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(20/20) Criminal Justice Forum With Biden, Sanders, Trump &Warren

Bears Bad News For Private Prison & Bail Bond Industries

Republicans and Democrats alike spoke out strongly against the private prison industry — and in general, the for-profit motive connected to policies like cash bail — at the 20/20 Bipartisan Justice Center’s Second Step Presidential Criminal Justice Forum hosted by Benedict College this past weekend.

The 2020 Bipartisan Justice Center was founded in March 2015, in advance of the 2016 presidential election — bringing together 20 Black Democrats and 20 Black Republicans to build a bipartisan, single-issue constituency for criminal justice reform. It was significant to hold this year’s forum at Benedict College, a Historically Black College and University (HBCU) founded in 1870, with over 74% first-generation college students, 80% of whom receive some form of financial assistance, and a number of whom, according to Benedict College officials, have experienced the terrible impacts of the criminal justice system firsthand within their families and communities.

The forum broadly focused on a number of key issues where there has been some alignment between conservatives and liberals alike, such as ending mandatory minimums, eliminating the crack-cocaine sentencing disparity, and funding better reintegration efforts. The bipartisan nature of the weekend, and Trump’s involvement, inevitably led to significant controversy given Trump’s extremely low approval ratings with the Black community nationally — less than 4% of recently polled African Americans think “Trump’s actions have been good for African Americans in general.” But it also provided the Democratic candidates their first opportunity to really go deep on their perspectives regarding criminal justice, a top issue for Black voters, and for voters of all backgrounds: an ACLU poll in 2017 found 91% support for criminal justice reform across the board.

Notions of economic injustice were embedded throughout this criminal justice conversation. As Senator Cory Booker noted at the top of the event, citing a Vanderbilt University study, “we would have 20% less poverty in America if we had incarceration levels the same as our industrial peers.” Many also candidates used this opportunity to articulate their platforms to increase funding for reentry programs, invest in police accountability, and make sure that former felons aren’t barred from economic opportunities (by implementing initiatives like “ban the box,” ensuring eligibility for both jobs and housing upon release).

Notably, all ten democratic candidates who presented spoke strongly against private prisons and cash bail, while the President and presumed Republican candidate, Donald Trump, did not speak to either issue, despite members of his party speaking harshly about private prisons.

[Read the rest on Forbes, here]

Conservative strategist Holly Harris spoke against the private prison industry and it’s effects on mass incarceration

On Friday, Republicans were given the opportunity to speak about their priorities. Donald Trump gave an hour speech that focused on congratulating those involved with the First Step Act, a bipartisan, criminal justice reform bill passed in December of 2018, and reflected a paucity of concrete plans moving forward to continue to address the great need for additional criminal justice reform in America.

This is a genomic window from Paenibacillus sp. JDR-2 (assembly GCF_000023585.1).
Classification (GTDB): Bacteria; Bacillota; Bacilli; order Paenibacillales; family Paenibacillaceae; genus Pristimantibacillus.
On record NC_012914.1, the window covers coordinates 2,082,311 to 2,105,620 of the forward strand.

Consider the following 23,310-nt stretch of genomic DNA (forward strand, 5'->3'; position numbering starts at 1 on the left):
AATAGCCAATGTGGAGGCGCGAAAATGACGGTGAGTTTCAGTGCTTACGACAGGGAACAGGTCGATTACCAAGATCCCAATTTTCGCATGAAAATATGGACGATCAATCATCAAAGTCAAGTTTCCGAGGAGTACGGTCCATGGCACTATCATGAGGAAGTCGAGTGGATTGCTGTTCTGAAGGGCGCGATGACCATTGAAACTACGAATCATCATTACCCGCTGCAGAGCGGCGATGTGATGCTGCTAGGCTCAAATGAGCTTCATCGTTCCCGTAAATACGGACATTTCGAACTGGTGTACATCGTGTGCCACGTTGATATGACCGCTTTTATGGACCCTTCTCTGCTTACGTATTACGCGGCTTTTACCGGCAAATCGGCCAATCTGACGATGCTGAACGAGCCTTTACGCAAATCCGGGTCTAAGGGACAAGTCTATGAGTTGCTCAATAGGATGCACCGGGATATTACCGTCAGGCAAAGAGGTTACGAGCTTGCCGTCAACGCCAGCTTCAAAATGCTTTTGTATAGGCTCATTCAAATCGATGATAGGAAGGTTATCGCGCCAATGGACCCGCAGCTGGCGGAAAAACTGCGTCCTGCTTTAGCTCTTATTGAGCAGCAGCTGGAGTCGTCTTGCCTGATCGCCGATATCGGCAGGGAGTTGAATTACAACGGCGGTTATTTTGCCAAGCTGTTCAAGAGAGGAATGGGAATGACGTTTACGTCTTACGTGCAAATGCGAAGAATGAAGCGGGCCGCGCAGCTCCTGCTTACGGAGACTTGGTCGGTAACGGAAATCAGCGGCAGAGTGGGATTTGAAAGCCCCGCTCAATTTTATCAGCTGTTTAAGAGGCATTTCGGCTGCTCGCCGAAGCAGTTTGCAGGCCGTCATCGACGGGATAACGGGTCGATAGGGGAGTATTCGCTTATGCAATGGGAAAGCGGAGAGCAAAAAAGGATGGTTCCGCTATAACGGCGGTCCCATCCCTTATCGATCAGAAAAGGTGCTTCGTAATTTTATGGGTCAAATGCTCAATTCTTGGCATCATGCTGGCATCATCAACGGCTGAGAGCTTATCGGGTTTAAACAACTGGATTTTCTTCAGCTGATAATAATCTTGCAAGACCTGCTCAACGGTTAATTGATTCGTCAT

In his speech, Trump noted only two concrete proposals moving forward, without offering any systemic policy solutions. First, his desire to give clemency to more people, which could certainly help a few individuals, but is not, in itself, a policy. Second, the need to provide people with adequate representation in the legal system — also a great step, but less helpful without addressing policies like mandatory minimums and crack-cocaine sentencing distinctions that set the confines within which legal advocates, and even sympathetic judges, can operate.

A panel of Republicans spoke more directly to the private prison industry. Notably, Holly Harris, Executive Director of the Justice Action Network and conservative campaign strategist from Kentucky, spoke at length to the harm she and others have observed in her state. “I’m not a fan of for-profit prisons; they have a terrible history in Kentucky. There was a rash of rapes of women that were covered up; the environment was so toxic that a prison guard actually committed suicide.” She also referenced starvation experienced by incarcerated individuals in private prisons. More generally, from a conservative perspective, she later quoted a Republican mentor, “Conservatives are all for more privatization. But we should privatize things we want more of, not less of.”

With a different perspective, Conservative Florida House of Representatives’ Byron Donalds, FL-District 80, noted that the private facilities he’d visited had helpful job training programs — kicking off a conversation about how such reentry services are critical for reducing recidivism, regardless of facility ownership.

[Read the rest on Forbes, here]

What a wonderful display of black unity around the single issue of Criminal Justice Reform.

7 HBCU’s, White House Staff, State Legislators, Mayors, Council-members, Police, Community Activists and Presidential Candidates United to address the Civil Rights issue of our day. CRIMINAL JUSTICE REFORM

The only interests that are truly mad, are the ones who profit of the broken system. They are silent but present in this moment.

Lastly, everyone pledged their support for the 2nd Step that isn’t event written yet.



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